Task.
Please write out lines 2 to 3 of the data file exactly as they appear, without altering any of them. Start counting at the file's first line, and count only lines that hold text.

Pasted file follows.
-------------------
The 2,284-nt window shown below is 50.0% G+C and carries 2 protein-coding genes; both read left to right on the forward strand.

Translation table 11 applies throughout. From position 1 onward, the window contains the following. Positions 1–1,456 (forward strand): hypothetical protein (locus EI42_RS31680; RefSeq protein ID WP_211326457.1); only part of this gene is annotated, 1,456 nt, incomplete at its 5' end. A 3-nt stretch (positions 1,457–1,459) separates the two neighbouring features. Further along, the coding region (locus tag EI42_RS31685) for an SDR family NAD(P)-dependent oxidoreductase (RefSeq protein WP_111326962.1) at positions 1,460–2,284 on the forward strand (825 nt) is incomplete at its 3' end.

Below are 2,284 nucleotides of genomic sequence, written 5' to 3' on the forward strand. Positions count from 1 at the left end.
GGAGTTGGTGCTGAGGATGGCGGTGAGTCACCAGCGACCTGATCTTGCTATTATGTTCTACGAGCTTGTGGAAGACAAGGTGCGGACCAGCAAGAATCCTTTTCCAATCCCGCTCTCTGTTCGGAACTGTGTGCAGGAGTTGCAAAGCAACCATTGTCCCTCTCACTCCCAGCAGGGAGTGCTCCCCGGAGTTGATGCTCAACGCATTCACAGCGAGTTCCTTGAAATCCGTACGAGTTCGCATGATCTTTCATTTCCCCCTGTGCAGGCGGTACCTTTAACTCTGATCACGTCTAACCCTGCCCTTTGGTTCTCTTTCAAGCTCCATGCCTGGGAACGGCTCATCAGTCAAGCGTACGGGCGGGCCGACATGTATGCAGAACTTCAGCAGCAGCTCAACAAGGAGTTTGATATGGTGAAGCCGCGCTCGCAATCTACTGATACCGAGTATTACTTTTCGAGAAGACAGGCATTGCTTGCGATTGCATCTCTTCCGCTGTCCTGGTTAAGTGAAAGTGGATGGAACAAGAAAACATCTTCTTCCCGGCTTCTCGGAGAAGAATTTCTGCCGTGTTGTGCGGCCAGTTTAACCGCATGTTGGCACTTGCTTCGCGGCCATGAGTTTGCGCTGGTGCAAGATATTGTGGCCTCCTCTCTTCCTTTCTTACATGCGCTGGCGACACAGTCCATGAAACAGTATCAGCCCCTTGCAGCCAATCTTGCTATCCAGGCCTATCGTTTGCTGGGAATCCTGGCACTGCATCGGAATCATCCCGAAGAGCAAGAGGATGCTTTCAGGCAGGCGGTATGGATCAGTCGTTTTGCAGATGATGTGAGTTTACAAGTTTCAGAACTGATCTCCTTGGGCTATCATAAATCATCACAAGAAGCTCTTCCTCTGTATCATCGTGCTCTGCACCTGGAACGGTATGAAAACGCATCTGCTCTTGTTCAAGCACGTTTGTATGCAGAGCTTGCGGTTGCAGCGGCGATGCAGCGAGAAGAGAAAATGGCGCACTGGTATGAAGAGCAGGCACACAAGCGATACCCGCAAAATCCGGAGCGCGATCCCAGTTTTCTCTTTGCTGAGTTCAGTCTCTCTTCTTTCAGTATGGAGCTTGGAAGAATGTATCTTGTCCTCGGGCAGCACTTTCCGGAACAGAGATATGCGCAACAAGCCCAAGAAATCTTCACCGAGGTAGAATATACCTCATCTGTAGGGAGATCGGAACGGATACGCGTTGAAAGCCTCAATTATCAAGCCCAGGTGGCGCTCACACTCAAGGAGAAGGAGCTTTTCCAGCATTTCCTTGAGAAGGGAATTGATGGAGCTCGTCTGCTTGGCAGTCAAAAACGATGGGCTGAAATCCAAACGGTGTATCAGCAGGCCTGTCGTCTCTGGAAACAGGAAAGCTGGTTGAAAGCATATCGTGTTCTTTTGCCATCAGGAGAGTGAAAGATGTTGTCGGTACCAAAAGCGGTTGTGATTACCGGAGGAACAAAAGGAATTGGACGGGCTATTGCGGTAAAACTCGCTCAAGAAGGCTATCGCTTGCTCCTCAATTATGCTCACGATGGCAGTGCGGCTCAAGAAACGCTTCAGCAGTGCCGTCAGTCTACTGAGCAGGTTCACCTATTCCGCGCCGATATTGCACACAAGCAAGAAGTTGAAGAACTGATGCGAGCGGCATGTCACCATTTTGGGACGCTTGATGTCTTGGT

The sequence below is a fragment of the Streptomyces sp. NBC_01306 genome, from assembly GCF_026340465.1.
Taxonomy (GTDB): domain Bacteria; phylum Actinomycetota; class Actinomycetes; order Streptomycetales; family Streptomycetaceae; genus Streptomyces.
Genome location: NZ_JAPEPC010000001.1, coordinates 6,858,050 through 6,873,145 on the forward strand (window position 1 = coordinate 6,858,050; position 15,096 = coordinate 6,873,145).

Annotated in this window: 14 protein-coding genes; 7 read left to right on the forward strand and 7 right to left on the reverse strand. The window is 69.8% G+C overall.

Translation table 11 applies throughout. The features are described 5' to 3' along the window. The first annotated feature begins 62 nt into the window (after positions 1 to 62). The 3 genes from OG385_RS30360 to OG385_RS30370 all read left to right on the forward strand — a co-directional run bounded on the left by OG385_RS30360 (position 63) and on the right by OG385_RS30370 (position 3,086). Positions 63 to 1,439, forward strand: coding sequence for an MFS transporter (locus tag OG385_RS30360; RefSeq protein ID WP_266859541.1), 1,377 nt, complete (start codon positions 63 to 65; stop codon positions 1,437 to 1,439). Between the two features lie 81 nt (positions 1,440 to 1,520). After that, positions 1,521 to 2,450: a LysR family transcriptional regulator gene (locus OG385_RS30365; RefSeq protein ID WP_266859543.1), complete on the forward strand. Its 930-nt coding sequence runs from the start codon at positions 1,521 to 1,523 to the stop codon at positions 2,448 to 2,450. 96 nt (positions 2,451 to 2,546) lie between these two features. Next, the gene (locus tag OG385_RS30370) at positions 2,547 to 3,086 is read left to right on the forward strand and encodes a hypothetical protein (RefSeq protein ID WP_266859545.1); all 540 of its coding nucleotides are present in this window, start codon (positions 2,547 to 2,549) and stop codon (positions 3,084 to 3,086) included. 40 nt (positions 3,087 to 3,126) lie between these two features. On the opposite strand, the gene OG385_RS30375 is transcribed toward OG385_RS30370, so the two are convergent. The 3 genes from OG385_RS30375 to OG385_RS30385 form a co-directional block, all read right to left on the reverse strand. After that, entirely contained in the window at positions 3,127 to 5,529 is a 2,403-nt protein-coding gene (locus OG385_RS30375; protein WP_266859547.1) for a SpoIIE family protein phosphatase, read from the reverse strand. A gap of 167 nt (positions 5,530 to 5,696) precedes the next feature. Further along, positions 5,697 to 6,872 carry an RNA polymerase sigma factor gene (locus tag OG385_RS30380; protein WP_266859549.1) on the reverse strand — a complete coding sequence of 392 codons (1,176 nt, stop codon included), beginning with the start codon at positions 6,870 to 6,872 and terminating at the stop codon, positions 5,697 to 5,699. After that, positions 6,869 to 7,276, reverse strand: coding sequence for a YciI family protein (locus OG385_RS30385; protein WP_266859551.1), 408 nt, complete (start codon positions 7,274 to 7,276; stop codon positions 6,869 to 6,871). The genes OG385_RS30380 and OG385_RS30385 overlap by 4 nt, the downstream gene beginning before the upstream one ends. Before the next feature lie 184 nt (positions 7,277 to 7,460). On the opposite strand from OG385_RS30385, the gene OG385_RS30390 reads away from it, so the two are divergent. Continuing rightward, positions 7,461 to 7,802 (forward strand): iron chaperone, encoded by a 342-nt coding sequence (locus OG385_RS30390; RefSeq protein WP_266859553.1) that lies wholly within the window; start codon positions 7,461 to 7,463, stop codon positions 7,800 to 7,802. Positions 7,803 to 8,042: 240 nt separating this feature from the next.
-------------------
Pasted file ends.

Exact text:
Translation table 11 applies throughout. From position 1 onward, the window contains the following. Positions 1–1,456 (forward strand): hypothetical protein (locus EI42_RS31680; RefSeq protein ID WP_211326457.1); only part of this gene is annotated, 1,456 nt, incomplete at its 5' end. A 3-nt stretch (positions 1,457–1,459) separates the two neighbouring features. Further along, the coding region (locus tag EI42_RS31685) for an SDR family NAD(P)-dependent oxidoreductase (RefSeq protein WP_111326962.1) at positions 1,460–2,284 on the forward strand (825 nt) is incomplete at its 3' end.

Below are 2,284 nucleotides of genomic sequence, written 5' to 3' on the forward strand. Positions count from 1 at the left end.